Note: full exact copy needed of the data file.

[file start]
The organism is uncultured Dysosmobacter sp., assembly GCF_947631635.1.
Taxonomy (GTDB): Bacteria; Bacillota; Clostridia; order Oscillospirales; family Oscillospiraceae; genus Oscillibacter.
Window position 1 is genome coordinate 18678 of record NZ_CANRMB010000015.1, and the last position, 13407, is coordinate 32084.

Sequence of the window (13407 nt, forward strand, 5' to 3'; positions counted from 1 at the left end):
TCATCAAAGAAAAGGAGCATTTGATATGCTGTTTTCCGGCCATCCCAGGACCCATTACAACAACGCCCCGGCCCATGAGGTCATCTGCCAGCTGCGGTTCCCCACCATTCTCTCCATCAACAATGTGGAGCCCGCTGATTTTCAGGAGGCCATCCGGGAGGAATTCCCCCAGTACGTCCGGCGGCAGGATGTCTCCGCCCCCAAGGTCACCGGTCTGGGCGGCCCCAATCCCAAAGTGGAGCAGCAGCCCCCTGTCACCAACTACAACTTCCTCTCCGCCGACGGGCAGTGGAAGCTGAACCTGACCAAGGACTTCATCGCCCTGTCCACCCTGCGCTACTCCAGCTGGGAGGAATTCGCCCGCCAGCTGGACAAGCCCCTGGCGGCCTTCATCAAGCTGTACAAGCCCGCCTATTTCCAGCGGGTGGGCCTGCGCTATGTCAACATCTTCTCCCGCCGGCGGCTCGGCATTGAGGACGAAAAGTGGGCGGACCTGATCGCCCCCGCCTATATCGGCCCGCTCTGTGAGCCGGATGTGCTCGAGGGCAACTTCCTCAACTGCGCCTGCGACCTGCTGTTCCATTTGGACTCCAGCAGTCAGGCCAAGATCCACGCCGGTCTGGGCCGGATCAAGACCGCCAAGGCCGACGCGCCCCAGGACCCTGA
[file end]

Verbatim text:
The organism is uncultured Dysosmobacter sp., assembly GCF_947631635.1.
Taxonomy (GTDB): Bacteria; Bacillota; Clostridia; order Oscillospirales; family Oscillospiraceae; genus Oscillibacter.
Window position 1 is genome coordinate 18678 of record NZ_CANRMB010000015.1, and the last position, 13407, is coordinate 32084.

Sequence of the window (13407 nt, forward strand, 5' to 3'; positions counted from 1 at the left end):
TCATCAAAGAAAAGGAGCATTTGATATGCTGTTTTCCGGCCATCCCAGGACCCATTACAACAACGCCCCGGCCCATGAGGTCATCTGCCAGCTGCGGTTCCCCACCATTCTCTCCATCAACAATGTGGAGCCCGCTGATTTTCAGGAGGCCATCCGGGAGGAATTCCCCCAGTACGTCCGGCGGCAGGATGTCTCCGCCCCCAAGGTCACCGGTCTGGGCGGCCCCAATCCCAAAGTGGAGCAGCAGCCCCCTGTCACCAACTACAACTTCCTCTCCGCCGACGGGCAGTGGAAGCTGAACCTGACCAAGGACTTCATCGCCCTGTCCACCCTGCGCTACTCCAGCTGGGAGGAATTCGCCCGCCAGCTGGACAAGCCCCTGGCGGCCTTCATCAAGCTGTACAAGCCCGCCTATTTCCAGCGGGTGGGCCTGCGCTATGTCAACATCTTCTCCCGCCGGCGGCTCGGCATTGAGGACGAAAAGTGGGCGGACCTGATCGCCCCCGCCTATATCGGCCCGCTCTGTGAGCCGGATGTGCTCGAGGGCAACTTCCTCAACTGCGCCTGCGACCTGCTGTTCCATTTGGACTCCAGCAGTCAGGCCAAGATCCACGCCGGTCTGGGCCGGATCAAGACCGCCAAGGCCGACGCGCCCCAGGACCCTGA